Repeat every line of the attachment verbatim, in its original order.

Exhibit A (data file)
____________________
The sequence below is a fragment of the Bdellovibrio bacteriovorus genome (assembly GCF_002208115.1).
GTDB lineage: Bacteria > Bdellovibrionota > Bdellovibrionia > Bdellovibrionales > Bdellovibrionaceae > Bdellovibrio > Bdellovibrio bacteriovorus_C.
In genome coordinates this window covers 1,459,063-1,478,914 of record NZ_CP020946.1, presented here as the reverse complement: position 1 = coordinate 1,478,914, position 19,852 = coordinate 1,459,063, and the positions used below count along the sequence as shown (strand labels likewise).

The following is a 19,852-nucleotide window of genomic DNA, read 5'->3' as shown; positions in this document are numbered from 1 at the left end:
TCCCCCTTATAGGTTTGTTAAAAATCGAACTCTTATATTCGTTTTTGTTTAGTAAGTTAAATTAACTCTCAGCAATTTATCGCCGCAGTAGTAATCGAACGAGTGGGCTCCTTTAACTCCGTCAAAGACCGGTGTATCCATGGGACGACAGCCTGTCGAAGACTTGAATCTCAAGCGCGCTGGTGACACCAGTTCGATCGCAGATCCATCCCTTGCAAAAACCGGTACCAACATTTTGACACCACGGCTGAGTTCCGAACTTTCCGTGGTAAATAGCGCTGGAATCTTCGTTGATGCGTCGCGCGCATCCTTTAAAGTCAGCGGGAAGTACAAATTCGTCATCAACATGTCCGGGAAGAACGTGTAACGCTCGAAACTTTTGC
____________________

The sequence below is a fragment of the Bdellovibrio bacteriovorus genome (assembly GCF_002208115.1).
GTDB lineage: Bacteria > Bdellovibrionota > Bdellovibrionia > Bdellovibrionales > Bdellovibrionaceae > Bdellovibrio > Bdellovibrio bacteriovorus_C.
In genome coordinates this window covers 1,459,063-1,478,914 of record NZ_CP020946.1, presented here as the reverse complement: position 1 = coordinate 1,478,914, position 19,852 = coordinate 1,459,063, and the positions used below count along the sequence as shown (strand labels likewise).

The following is a 19,852-nucleotide window of genomic DNA, read 5'->3' as shown; positions in this document are numbered from 1 at the left end:
TCCCCCTTATAGGTTTGTTAAAAATCGAACTCTTATATTCGTTTTTGTTTAGTAAGTTAAATTAACTCTCAGCAATTTATCGCCGCAGTAGTAATCGAACGAGTGGGCTCCTTTAACTCCGTCAAAGACCGGTGTATCCATGGGACGACAGCCTGTCGAAGACTTGAATCTCAAGCGCGCTGGTGACACCAGTTCGATCGCAGATCCATCCCTTGCAAAAACCGGTACCAACATTTTGACACCACGGCTGAGTTCCGAACTTTCCGTGGTAAATAGCGCTGGAATCTTCGTTGATGCGTCGCGCGCATCCTTTAAAGTCAGCGGGAAGTACAAATTCGTCATCAACATGTCCGGGAAGAACGTGTAACGCTCGAAACTTTTGC